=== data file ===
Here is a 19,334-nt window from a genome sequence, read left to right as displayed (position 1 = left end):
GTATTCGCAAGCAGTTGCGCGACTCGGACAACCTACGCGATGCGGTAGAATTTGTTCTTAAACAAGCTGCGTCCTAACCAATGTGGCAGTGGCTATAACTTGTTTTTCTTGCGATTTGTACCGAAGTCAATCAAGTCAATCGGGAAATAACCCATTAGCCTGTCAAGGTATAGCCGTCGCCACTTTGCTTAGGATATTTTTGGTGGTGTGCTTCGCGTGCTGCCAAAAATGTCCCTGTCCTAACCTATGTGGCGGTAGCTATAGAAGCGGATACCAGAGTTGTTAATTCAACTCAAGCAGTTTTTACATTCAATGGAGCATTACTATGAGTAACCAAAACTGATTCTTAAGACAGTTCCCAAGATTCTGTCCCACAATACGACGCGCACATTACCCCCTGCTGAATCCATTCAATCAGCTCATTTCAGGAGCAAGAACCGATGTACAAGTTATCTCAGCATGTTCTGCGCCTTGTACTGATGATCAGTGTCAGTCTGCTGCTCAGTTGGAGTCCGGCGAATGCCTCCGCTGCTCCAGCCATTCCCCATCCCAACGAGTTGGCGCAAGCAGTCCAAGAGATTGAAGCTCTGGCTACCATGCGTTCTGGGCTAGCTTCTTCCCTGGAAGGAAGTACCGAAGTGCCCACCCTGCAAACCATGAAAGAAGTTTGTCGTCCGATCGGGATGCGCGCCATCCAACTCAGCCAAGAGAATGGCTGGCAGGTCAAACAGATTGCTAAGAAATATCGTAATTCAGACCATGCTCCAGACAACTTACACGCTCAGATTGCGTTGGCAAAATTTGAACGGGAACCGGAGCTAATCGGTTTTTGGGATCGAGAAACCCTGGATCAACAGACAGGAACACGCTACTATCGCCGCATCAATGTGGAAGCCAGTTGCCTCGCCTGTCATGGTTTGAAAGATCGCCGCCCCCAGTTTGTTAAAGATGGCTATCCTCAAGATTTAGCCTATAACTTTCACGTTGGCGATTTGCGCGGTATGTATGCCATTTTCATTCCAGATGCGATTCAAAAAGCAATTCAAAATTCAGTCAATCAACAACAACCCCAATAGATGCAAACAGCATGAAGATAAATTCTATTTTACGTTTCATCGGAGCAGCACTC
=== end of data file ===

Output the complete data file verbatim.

Here is a 19,334-nt window from a genome sequence, read left to right as displayed (position 1 = left end):
GTATTCGCAAGCAGTTGCGCGACTCGGACAACCTACGCGATGCGGTAGAATTTGTTCTTAAACAAGCTGCGTCCTAACCAATGTGGCAGTGGCTATAACTTGTTTTTCTTGCGATTTGTACCGAAGTCAATCAAGTCAATCGGGAAATAACCCATTAGCCTGTCAAGGTATAGCCGTCGCCACTTTGCTTAGGATATTTTTGGTGGTGTGCTTCGCGTGCTGCCAAAAATGTCCCTGTCCTAACCTATGTGGCGGTAGCTATAGAAGCGGATACCAGAGTTGTTAATTCAACTCAAGCAGTTTTTACATTCAATGGAGCATTACTATGAGTAACCAAAACTGATTCTTAAGACAGTTCCCAAGATTCTGTCCCACAATACGACGCGCACATTACCCCCTGCTGAATCCATTCAATCAGCTCATTTCAGGAGCAAGAACCGATGTACAAGTTATCTCAGCATGTTCTGCGCCTTGTACTGATGATCAGTGTCAGTCTGCTGCTCAGTTGGAGTCCGGCGAATGCCTCCGCTGCTCCAGCCATTCCCCATCCCAACGAGTTGGCGCAAGCAGTCCAAGAGATTGAAGCTCTGGCTACCATGCGTTCTGGGCTAGCTTCTTCCCTGGAAGGAAGTACCGAAGTGCCCACCCTGCAAACCATGAAAGAAGTTTGTCGTCCGATCGGGATGCGCGCCATCCAACTCAGCCAAGAGAATGGCTGGCAGGTCAAACAGATTGCTAAGAAATATCGTAATTCAGACCATGCTCCAGACAACTTACACGCTCAGATTGCGTTGGCAAAATTTGAACGGGAACCGGAGCTAATCGGTTTTTGGGATCGAGAAACCCTGGATCAACAGACAGGAACACGCTACTATCGCCGCATCAATGTGGAAGCCAGTTGCCTCGCCTGTCATGGTTTGAAAGATCGCCGCCCCCAGTTTGTTAAAGATGGCTATCCTCAAGATTTAGCCTATAACTTTCACGTTGGCGATTTGCGCGGTATGTATGCCATTTTCATTCCAGATGCGATTCAAAAAGCAATTCAAAATTCAGTCAATCAACAACAACCCCAATAGATGCAAACAGCATGAAGATAAATTCTATTTTACGTTTCATCGGAGCAGCACTC